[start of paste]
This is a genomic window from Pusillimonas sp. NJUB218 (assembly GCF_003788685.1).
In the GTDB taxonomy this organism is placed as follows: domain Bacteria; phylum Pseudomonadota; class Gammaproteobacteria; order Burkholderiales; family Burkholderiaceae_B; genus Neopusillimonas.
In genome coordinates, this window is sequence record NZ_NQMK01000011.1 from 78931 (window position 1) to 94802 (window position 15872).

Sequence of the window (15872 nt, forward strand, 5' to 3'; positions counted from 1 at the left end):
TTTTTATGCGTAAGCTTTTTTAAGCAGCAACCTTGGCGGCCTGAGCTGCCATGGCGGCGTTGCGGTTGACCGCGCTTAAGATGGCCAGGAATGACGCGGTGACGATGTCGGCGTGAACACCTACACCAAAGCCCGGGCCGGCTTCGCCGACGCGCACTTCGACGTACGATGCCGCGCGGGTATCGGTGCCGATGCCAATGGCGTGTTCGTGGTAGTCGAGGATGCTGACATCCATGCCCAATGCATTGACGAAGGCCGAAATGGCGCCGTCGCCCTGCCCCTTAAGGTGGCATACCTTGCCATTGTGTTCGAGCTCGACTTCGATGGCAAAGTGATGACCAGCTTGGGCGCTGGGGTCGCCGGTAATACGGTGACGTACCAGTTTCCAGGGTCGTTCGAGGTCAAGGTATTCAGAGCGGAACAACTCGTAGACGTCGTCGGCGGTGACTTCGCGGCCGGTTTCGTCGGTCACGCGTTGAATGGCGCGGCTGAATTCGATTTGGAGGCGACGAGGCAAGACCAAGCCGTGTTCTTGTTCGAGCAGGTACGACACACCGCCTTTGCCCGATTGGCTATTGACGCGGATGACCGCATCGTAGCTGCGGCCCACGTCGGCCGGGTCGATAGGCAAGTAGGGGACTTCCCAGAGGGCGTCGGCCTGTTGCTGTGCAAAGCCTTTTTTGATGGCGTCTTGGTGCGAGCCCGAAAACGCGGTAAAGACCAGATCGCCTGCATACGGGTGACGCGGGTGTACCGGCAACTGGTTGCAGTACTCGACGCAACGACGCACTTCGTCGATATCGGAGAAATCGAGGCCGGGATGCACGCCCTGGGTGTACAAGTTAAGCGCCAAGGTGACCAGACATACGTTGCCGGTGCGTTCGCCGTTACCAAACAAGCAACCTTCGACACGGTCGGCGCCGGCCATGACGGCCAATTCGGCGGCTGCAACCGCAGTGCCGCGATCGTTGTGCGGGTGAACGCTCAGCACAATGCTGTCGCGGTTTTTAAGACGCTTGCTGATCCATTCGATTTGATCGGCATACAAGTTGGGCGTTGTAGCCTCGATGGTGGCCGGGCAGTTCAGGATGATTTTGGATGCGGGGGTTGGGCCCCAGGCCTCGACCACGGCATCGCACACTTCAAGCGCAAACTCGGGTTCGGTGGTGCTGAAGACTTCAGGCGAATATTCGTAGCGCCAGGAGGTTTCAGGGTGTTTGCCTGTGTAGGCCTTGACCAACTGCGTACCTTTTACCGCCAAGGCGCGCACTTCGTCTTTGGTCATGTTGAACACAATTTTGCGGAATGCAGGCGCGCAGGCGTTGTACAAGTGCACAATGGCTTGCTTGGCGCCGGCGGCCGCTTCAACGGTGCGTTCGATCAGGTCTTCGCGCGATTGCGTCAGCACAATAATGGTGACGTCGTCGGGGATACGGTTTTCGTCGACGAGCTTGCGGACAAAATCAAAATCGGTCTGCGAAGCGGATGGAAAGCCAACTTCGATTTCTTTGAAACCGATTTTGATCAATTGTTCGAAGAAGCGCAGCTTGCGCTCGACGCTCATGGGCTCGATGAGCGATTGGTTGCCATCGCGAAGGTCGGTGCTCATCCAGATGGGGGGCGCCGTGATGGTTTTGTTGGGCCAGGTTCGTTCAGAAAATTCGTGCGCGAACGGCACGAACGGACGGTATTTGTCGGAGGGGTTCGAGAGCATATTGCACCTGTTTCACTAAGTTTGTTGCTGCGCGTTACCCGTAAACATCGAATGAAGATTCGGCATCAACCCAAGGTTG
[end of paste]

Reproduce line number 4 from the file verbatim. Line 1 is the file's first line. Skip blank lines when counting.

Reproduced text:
Sequence of the window (15872 nt, forward strand, 5' to 3'; positions counted from 1 at the left end):